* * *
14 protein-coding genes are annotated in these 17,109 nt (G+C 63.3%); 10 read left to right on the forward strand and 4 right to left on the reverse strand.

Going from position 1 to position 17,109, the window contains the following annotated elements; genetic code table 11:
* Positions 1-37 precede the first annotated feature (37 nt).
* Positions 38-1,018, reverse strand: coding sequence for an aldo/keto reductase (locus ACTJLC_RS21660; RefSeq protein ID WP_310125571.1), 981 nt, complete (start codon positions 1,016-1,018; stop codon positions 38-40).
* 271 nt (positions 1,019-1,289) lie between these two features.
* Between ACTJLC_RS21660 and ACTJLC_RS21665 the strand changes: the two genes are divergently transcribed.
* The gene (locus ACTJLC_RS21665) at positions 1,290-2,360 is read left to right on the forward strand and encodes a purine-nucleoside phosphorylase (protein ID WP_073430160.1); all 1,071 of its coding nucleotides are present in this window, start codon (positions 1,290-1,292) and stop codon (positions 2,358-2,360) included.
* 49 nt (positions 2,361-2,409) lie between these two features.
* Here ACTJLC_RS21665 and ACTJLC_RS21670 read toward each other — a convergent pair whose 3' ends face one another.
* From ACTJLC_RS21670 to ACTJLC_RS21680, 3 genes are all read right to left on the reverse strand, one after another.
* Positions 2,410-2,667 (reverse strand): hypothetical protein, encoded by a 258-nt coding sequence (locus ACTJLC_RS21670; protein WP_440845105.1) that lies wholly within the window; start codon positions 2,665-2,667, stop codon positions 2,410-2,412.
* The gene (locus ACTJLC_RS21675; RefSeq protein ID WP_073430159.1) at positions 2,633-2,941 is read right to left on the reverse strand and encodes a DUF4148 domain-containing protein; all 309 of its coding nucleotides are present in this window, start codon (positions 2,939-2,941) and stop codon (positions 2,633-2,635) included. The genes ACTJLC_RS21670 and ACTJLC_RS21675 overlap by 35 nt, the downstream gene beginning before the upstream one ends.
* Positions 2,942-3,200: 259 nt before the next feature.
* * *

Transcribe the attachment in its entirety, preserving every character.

14 protein-coding genes are annotated in these 17,109 nt (G+C 63.3%); 10 read left to right on the forward strand and 4 right to left on the reverse strand.

Going from position 1 to position 17,109, the window contains the following annotated elements; genetic code table 11:
* Positions 1-37 precede the first annotated feature (37 nt).
* Positions 38-1,018, reverse strand: coding sequence for an aldo/keto reductase (locus ACTJLC_RS21660; RefSeq protein ID WP_310125571.1), 981 nt, complete (start codon positions 1,016-1,018; stop codon positions 38-40).
* 271 nt (positions 1,019-1,289) lie between these two features.
* Between ACTJLC_RS21660 and ACTJLC_RS21665 the strand changes: the two genes are divergently transcribed.
* The gene (locus ACTJLC_RS21665) at positions 1,290-2,360 is read left to right on the forward strand and encodes a purine-nucleoside phosphorylase (protein ID WP_073430160.1); all 1,071 of its coding nucleotides are present in this window, start codon (positions 1,290-1,292) and stop codon (positions 2,358-2,360) included.
* 49 nt (positions 2,361-2,409) lie between these two features.
* Here ACTJLC_RS21665 and ACTJLC_RS21670 read toward each other — a convergent pair whose 3' ends face one another.
* From ACTJLC_RS21670 to ACTJLC_RS21680, 3 genes are all read right to left on the reverse strand, one after another.
* Positions 2,410-2,667 (reverse strand): hypothetical protein, encoded by a 258-nt coding sequence (locus ACTJLC_RS21670; protein WP_440845105.1) that lies wholly within the window; start codon positions 2,665-2,667, stop codon positions 2,410-2,412.
* The gene (locus ACTJLC_RS21675; RefSeq protein ID WP_073430159.1) at positions 2,633-2,941 is read right to left on the reverse strand and encodes a DUF4148 domain-containing protein; all 309 of its coding nucleotides are present in this window, start codon (positions 2,939-2,941) and stop codon (positions 2,633-2,635) included. The genes ACTJLC_RS21670 and ACTJLC_RS21675 overlap by 35 nt, the downstream gene beginning before the upstream one ends.
* Positions 2,942-3,200: 259 nt before the next feature.